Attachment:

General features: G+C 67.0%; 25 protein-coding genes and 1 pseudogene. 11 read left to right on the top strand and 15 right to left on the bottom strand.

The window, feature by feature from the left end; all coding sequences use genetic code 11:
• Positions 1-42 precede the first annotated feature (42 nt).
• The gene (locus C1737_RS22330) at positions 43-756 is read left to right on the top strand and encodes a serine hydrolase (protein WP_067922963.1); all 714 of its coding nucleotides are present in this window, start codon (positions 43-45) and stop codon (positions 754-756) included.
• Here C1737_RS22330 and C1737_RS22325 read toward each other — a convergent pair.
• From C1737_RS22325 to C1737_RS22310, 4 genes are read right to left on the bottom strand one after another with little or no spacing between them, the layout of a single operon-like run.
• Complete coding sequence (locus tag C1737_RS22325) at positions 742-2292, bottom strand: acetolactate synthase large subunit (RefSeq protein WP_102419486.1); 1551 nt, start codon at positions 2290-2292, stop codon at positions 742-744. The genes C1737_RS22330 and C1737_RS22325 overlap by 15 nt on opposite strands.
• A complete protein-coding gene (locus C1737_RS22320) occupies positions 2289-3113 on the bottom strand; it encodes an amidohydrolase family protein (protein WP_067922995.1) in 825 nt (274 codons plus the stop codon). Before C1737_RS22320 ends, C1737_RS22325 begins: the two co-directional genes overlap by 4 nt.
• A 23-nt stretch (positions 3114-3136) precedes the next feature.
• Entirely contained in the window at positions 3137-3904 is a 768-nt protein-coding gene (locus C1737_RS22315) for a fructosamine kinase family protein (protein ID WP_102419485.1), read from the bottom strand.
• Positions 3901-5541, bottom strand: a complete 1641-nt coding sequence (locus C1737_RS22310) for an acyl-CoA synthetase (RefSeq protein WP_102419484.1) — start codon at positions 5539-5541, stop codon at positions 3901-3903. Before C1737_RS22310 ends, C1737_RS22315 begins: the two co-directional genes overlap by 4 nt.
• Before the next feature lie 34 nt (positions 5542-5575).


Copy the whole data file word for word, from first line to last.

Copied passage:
General features: G+C 67.0%; 25 protein-coding genes and 1 pseudogene. 11 read left to right on the top strand and 15 right to left on the bottom strand.

The window, feature by feature from the left end; all coding sequences use genetic code 11:
• Positions 1-42 precede the first annotated feature (42 nt).
• The gene (locus C1737_RS22330) at positions 43-756 is read left to right on the top strand and encodes a serine hydrolase (protein WP_067922963.1); all 714 of its coding nucleotides are present in this window, start codon (positions 43-45) and stop codon (positions 754-756) included.
• Here C1737_RS22330 and C1737_RS22325 read toward each other — a convergent pair.
• From C1737_RS22325 to C1737_RS22310, 4 genes are read right to left on the bottom strand one after another with little or no spacing between them, the layout of a single operon-like run.
• Complete coding sequence (locus tag C1737_RS22325) at positions 742-2292, bottom strand: acetolactate synthase large subunit (RefSeq protein WP_102419486.1); 1551 nt, start codon at positions 2290-2292, stop codon at positions 742-744. The genes C1737_RS22330 and C1737_RS22325 overlap by 15 nt on opposite strands.
• A complete protein-coding gene (locus C1737_RS22320) occupies positions 2289-3113 on the bottom strand; it encodes an amidohydrolase family protein (protein WP_067922995.1) in 825 nt (274 codons plus the stop codon). Before C1737_RS22320 ends, C1737_RS22325 begins: the two co-directional genes overlap by 4 nt.
• A 23-nt stretch (positions 3114-3136) precedes the next feature.
• Entirely contained in the window at positions 3137-3904 is a 768-nt protein-coding gene (locus C1737_RS22315) for a fructosamine kinase family protein (protein ID WP_102419485.1), read from the bottom strand.
• Positions 3901-5541, bottom strand: a complete 1641-nt coding sequence (locus C1737_RS22310) for an acyl-CoA synthetase (RefSeq protein WP_102419484.1) — start codon at positions 5539-5541, stop codon at positions 3901-3903. Before C1737_RS22310 ends, C1737_RS22315 begins: the two co-directional genes overlap by 4 nt.
• Before the next feature lie 34 nt (positions 5542-5575).